Showing posts with label Bishop Rey. Show all posts
Showing posts with label Bishop Rey. Show all posts

Saturday, January 27, 2024

Ordinations Continue in Tradition-friendly Diocese of Frejus-Toulon

Bishop Rey is offside

From a Catholic Woman

On Sunday, January 21st, a priest and three deacons were ordained in Toulon Cathedral. It was a day of joy, because by papal decree of April 28, 2022, the ordinations, which had already been scheduled for the end of June of the same year, were suspended. But the bishop was not allowed to consecrate them.

Msgr. Dominique Rey. Bishop of the Diocese of Fréjus-Toulon since 2000, was targeted by Pope Francis over two years ago. His courageous openness towards communities of different types, but above all his concern for the believers who were committed to the traditional Mass, as well as an above-average number of candidates for the priesthood made him suspect that he had not selected them carefully enough. The suspension of orders as a first papal sanction was followed by an apostolic visitation and, at the end of November 2023, the appointment of a coadjutor, which ended in the gradual dismantling of a conservative bishop.

Msgr. Franҫois Touvet, Bishop Rey's coadjutor, spoke of the “grace of new beginnings and hope” because the newly ordained, after a long period of waiting, which was also a test for Msgr. Rey and the entire diocese, giving their trust to God.

He recalled the great applause with which he had announced last December 10th that ordinations would be possible again. He thanked Bishop Rey for his humility in accepting the fact that he could not administer the orders himself.

Indeed, Bishop Dominique Rey bears his repression with dignity according to his episcopal motto: “Mitis et humilis corde .” Meek and humble of heart. He felt that the suspension of orders was an unjustified sanction. The fact that his coadjutor was able to immediately announce the repeal of the papal decree upon his introduction may have confirmed this assessment and made visible the papal arbitrary act, which is an act of cruelty towards the candidates for ordination and a slap in the face to a bishop for whom the absolute truth of the Gospel is everything.

After the most recent ordinations, three priestly and three diaconal ordinations are still pending. It is not yet certain whether they will all take place on June 29, 2024, as announced in November. Since they were not allowed to be among the newly ordained, the candidates still cannot be sure that they will not be rejected after all. This also applies to the candidate for the priesthood Thomas Duchesne, who took part in an interview with LifeSiteNews and described that he accepted his suffering in the time of waiting as purification for his future priesthood in Christ sacrifice for his apostolate, the sanctification of souls. God works.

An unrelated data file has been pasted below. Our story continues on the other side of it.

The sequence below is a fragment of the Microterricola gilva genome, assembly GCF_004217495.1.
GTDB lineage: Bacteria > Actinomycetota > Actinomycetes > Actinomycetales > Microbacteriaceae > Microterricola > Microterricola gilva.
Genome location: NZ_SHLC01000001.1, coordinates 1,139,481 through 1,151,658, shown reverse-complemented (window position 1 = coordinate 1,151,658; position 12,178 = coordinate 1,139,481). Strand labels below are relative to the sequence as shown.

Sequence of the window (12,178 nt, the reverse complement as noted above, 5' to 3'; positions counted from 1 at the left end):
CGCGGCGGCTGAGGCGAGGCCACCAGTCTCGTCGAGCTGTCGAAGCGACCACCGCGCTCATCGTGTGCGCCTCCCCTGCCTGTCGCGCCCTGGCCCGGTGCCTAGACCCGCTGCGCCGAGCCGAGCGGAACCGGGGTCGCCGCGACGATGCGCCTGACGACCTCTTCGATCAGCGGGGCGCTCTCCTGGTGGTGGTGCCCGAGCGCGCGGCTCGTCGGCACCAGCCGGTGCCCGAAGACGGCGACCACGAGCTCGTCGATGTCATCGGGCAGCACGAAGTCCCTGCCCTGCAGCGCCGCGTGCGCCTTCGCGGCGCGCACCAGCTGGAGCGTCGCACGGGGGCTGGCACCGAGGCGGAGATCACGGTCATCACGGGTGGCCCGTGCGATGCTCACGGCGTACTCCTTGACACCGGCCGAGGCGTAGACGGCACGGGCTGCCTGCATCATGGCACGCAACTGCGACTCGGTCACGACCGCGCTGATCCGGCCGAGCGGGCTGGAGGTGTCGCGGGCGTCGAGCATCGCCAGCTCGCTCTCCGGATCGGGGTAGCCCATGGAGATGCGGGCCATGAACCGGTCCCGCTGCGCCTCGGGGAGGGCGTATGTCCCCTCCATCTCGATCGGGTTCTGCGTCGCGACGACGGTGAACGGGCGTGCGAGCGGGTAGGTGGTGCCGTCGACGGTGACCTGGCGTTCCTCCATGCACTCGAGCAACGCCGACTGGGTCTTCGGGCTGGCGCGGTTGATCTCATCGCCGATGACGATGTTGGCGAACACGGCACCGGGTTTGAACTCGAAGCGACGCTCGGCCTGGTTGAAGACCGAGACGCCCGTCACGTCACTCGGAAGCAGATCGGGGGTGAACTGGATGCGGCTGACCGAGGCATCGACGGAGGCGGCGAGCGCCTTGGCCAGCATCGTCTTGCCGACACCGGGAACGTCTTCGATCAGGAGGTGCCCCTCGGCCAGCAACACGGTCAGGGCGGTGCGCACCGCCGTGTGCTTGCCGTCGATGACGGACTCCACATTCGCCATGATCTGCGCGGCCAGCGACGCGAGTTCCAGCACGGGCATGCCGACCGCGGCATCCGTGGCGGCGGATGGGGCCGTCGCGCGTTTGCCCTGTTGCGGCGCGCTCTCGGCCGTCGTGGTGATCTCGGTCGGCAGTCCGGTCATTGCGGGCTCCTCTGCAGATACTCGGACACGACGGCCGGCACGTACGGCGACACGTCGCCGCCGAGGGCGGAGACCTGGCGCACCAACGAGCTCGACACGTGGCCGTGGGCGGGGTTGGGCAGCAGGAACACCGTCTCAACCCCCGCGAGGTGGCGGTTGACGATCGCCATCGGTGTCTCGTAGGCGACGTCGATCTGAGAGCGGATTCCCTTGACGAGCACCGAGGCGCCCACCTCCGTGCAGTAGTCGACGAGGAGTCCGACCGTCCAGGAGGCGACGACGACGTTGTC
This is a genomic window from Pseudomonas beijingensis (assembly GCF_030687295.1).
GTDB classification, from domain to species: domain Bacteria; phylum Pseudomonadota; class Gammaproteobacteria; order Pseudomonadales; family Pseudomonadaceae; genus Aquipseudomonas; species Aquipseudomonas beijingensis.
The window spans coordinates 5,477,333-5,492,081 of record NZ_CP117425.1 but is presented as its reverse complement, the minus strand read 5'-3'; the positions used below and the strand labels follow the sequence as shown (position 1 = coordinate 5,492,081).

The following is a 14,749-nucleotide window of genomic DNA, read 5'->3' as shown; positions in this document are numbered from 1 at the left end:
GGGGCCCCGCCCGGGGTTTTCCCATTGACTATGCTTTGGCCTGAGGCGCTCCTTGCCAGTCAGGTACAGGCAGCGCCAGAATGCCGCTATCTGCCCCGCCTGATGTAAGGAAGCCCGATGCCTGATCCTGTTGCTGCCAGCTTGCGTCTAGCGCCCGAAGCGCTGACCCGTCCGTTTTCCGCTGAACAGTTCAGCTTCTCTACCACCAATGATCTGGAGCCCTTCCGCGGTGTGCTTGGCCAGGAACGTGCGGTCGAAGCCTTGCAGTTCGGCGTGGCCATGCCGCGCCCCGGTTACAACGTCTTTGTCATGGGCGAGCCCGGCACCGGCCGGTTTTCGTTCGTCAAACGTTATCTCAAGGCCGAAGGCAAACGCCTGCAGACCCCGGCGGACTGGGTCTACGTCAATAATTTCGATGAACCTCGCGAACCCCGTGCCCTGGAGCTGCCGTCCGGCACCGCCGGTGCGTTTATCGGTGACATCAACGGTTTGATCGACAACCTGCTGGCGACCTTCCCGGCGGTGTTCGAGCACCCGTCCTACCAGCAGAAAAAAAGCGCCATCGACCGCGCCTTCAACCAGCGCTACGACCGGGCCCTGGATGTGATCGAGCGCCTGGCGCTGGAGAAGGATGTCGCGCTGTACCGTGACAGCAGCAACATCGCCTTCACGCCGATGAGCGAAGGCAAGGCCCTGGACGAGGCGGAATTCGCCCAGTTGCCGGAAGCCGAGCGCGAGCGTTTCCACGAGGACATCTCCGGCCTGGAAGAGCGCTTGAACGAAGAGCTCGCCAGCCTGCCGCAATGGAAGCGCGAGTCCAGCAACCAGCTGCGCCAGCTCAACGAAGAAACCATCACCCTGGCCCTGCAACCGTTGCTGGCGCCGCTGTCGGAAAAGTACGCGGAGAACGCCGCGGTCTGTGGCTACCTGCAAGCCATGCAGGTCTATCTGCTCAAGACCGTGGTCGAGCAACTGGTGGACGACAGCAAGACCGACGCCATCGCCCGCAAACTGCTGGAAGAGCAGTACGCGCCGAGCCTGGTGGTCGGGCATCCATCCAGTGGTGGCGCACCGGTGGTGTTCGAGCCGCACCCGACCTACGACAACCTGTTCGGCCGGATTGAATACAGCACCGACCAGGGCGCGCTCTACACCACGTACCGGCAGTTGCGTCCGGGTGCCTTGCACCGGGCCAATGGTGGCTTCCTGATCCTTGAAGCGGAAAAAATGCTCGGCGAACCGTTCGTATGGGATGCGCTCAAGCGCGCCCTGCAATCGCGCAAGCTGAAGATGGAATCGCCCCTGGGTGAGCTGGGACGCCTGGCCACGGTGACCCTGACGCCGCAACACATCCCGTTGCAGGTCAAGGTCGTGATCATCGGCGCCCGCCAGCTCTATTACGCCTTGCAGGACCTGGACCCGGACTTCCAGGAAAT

Image: Diocese of Fréjus-Toulon

Trans: Tancred


Tuesday, November 21, 2023

Francis Disinherits Bishop Rey of Fréjus-Toulon

Bishop Dominique Rey of Frejús-Toulon (center of the picture with two of his canons) is the next victim of Begoglian "mercy". 
In the fight against tradition, Rome apparently takes no prisoners.

(Rome) After Msgr. Joseph Strickland, a second traditional bishop was deposed within ten days. Pope Francis appointed a coadjutor for the Diocese of Fréjus-Toulon who will work alongside and succeed Diocesan Bishop Dominique Rey.

The procedure is Bergoglian: First a visitor is sent, then the attack follows. The result is clear from the start. Msgr. Rey was not immediately fired, but was removed from power. The retirement will follow in a few months. The template for this is provided by the diocese of Albenga-Imperia, which lies on the same Mediterranean beach. There, Bishop Mario Oliveri, who is close to tradition, was given a coadjutor. He then had the say. Msgr. Oliveri was left in office for a few more months and then retired in a second step in 2016.


Other examples include Bishop Rogelio Livieres in Paraguay , Bishop Daniel Fernández Torres in Puerto Rico and, just a few days ago, Bishop Joseph Strickland in the USA . They all distinguished themselves, each in their own way, as heralds of truth. For this they were overthrown. Consider the scheming way in which Bishop Rogelio Livieres was summoned to Rome in order to lure him away from his diocese. While he was standing in front of closed doors in Rome, he was informed from home that he had been deposed by Francis.